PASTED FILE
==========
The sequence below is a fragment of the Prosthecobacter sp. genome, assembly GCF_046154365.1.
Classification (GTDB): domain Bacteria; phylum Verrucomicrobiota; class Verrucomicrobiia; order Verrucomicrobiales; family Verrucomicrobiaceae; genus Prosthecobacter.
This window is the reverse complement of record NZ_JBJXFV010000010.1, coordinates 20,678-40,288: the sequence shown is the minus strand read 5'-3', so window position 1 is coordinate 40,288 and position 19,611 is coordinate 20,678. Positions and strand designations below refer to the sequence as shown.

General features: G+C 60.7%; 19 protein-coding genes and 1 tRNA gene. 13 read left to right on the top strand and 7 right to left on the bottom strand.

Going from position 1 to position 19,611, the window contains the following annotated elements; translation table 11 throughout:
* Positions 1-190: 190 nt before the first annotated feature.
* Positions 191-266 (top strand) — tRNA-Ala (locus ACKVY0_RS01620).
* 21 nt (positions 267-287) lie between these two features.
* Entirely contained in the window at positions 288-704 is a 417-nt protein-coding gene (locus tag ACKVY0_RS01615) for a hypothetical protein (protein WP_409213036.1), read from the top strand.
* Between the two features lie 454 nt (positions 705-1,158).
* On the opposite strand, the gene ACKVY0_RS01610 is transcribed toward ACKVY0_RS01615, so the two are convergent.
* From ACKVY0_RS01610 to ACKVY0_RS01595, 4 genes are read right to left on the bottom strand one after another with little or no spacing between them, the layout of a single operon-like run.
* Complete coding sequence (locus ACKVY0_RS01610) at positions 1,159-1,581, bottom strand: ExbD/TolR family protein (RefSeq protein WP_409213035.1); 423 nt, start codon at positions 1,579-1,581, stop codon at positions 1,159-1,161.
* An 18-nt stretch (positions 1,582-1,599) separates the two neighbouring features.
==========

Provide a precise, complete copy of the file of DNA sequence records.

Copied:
The sequence below is a fragment of the Prosthecobacter sp. genome, assembly GCF_046154365.1.
Classification (GTDB): domain Bacteria; phylum Verrucomicrobiota; class Verrucomicrobiia; order Verrucomicrobiales; family Verrucomicrobiaceae; genus Prosthecobacter.
This window is the reverse complement of record NZ_JBJXFV010000010.1, coordinates 20,678-40,288: the sequence shown is the minus strand read 5'-3', so window position 1 is coordinate 40,288 and position 19,611 is coordinate 20,678. Positions and strand designations below refer to the sequence as shown.

General features: G+C 60.7%; 19 protein-coding genes and 1 tRNA gene. 13 read left to right on the top strand and 7 right to left on the bottom strand.

Going from position 1 to position 19,611, the window contains the following annotated elements; translation table 11 throughout:
* Positions 1-190: 190 nt before the first annotated feature.
* Positions 191-266 (top strand) — tRNA-Ala (locus ACKVY0_RS01620).
* 21 nt (positions 267-287) lie between these two features.
* Entirely contained in the window at positions 288-704 is a 417-nt protein-coding gene (locus tag ACKVY0_RS01615) for a hypothetical protein (protein WP_409213036.1), read from the top strand.
* Between the two features lie 454 nt (positions 705-1,158).
* On the opposite strand, the gene ACKVY0_RS01610 is transcribed toward ACKVY0_RS01615, so the two are convergent.
* From ACKVY0_RS01610 to ACKVY0_RS01595, 4 genes are read right to left on the bottom strand one after another with little or no spacing between them, the layout of a single operon-like run.
* Complete coding sequence (locus ACKVY0_RS01610) at positions 1,159-1,581, bottom strand: ExbD/TolR family protein (RefSeq protein WP_409213035.1); 423 nt, start codon at positions 1,579-1,581, stop codon at positions 1,159-1,161.
* An 18-nt stretch (positions 1,582-1,599) separates the two neighbouring features.